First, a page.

The main museum building is on a tract of nine city blocks purchased by the Menils in the Montrose section of Houston. In accord with Mrs. Menil's desire for a building that was "small on the outside and big on the inside," the architectural firms of Renzo Piano of Genoa, Italy, and Houston-based Richard Fitzgerald and Partners produced an unassuming structure that blends well in style and exterior design with the gray bungalows that surround it. At forty feet by 142 feet and a maximum height of forty-five feet, the building dominates the neighborhood without overwhelming it, due in large part to its grey wood siding, white trim, and black canvas awnings. As befits the rationale of individually experienced art in a nonhierarchical setting, both exhibits and support facilities place heavy emphasis on a combination of sparseness and accessibility. The conservation department is on the first floor, and the storage facilities on the second floor are open by appointment. The bookstore and director's office are in bungalows nearby. Renzo Piano, perhaps best known for his high-tech Pompidou Center project in Paris, produced an equally innovative if less visually startling technical miracle for the Menil Collection. Working with engineer Peter Rice he achieved an interior illuminated by natural light that passes through glass and is deflected by a series of 300 ferro-cement "leaves," thus protecting the works of art from direct sunlight. A series of glass-enclosed interior gardens enhances the natural ambiance of the galleries. While the primary purpose of the Menil Collection is to provide personal access to its works of art, it also participates in the international art community by providing works on loan and exchange and contributes to the advancement of worldwide understanding among peoples of various cultures by supporting publications on art.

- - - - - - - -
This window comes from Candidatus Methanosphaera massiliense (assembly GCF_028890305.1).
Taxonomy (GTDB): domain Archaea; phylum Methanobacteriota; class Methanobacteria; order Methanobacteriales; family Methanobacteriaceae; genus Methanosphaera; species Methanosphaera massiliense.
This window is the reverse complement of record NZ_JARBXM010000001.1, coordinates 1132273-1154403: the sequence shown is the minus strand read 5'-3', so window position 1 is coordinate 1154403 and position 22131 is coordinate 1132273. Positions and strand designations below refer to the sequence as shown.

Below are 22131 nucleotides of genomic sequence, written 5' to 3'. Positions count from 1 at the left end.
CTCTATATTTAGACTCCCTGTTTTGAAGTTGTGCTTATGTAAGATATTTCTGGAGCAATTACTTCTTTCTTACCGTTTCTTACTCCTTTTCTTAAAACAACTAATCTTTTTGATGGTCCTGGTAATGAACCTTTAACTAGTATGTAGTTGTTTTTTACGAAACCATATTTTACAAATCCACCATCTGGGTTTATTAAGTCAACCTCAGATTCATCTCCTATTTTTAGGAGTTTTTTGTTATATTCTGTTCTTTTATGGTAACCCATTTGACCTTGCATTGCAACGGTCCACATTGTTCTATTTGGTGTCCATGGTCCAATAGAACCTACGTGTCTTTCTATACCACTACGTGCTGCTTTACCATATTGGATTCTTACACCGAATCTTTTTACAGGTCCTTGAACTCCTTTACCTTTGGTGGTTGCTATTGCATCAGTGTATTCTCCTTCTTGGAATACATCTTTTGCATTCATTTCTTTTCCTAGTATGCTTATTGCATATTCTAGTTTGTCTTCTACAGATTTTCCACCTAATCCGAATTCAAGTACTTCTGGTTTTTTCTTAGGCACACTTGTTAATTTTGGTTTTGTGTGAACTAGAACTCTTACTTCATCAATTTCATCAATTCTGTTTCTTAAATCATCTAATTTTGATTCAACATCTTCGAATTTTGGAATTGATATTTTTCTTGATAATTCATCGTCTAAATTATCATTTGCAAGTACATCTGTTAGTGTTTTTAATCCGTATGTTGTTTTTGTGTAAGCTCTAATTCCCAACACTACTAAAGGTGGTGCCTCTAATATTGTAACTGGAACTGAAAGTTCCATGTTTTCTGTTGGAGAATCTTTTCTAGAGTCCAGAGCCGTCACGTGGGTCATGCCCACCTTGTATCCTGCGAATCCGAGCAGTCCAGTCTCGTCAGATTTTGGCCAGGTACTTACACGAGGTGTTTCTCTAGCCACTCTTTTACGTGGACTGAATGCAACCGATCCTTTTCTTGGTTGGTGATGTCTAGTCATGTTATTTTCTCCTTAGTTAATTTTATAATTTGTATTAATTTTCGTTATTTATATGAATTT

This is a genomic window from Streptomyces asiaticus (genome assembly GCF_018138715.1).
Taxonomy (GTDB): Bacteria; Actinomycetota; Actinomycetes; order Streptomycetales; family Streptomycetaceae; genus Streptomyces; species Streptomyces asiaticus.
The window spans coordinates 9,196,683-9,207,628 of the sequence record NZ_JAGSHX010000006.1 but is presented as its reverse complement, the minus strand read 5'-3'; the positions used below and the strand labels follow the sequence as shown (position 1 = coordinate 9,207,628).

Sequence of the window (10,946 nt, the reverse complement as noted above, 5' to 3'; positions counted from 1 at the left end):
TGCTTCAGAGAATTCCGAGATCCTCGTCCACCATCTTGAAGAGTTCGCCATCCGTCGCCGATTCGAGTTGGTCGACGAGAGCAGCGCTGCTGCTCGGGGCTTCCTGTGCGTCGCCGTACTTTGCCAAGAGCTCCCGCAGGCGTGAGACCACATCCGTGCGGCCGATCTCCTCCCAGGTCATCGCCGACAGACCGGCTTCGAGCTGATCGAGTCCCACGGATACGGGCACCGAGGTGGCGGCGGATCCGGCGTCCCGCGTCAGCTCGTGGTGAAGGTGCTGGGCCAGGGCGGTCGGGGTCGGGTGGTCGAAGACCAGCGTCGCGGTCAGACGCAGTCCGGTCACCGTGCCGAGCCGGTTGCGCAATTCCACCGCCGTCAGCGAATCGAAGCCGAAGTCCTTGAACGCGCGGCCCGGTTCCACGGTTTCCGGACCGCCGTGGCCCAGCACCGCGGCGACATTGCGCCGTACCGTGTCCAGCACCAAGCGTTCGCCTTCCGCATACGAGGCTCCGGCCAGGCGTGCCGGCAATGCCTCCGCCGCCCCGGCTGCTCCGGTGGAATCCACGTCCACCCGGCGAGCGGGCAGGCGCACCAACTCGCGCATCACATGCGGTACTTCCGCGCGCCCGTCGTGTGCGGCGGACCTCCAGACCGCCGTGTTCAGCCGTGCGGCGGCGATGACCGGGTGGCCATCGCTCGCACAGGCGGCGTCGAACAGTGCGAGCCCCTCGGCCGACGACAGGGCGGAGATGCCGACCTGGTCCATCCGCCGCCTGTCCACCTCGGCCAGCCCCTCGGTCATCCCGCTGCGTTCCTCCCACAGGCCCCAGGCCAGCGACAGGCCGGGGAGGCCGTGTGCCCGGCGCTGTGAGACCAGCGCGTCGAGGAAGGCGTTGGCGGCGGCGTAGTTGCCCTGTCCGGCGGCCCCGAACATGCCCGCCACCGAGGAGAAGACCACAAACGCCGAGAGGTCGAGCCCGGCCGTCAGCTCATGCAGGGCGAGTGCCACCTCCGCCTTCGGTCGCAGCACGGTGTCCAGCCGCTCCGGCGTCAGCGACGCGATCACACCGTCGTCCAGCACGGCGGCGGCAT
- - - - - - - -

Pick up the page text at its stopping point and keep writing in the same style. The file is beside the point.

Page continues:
Dominique Browning, "What I Admire I Must Posses," Texas Monthly, April 1983. Ann Holmes, "Dominique de Menil-From Jeune Fille to Renaissance Woman," Art News 82 (January 1983). The Menil Collection (New York: Abrams, 1987). Peter Papademetriou, "The Responsive Box," Progressive Architecture 5 (May 1987).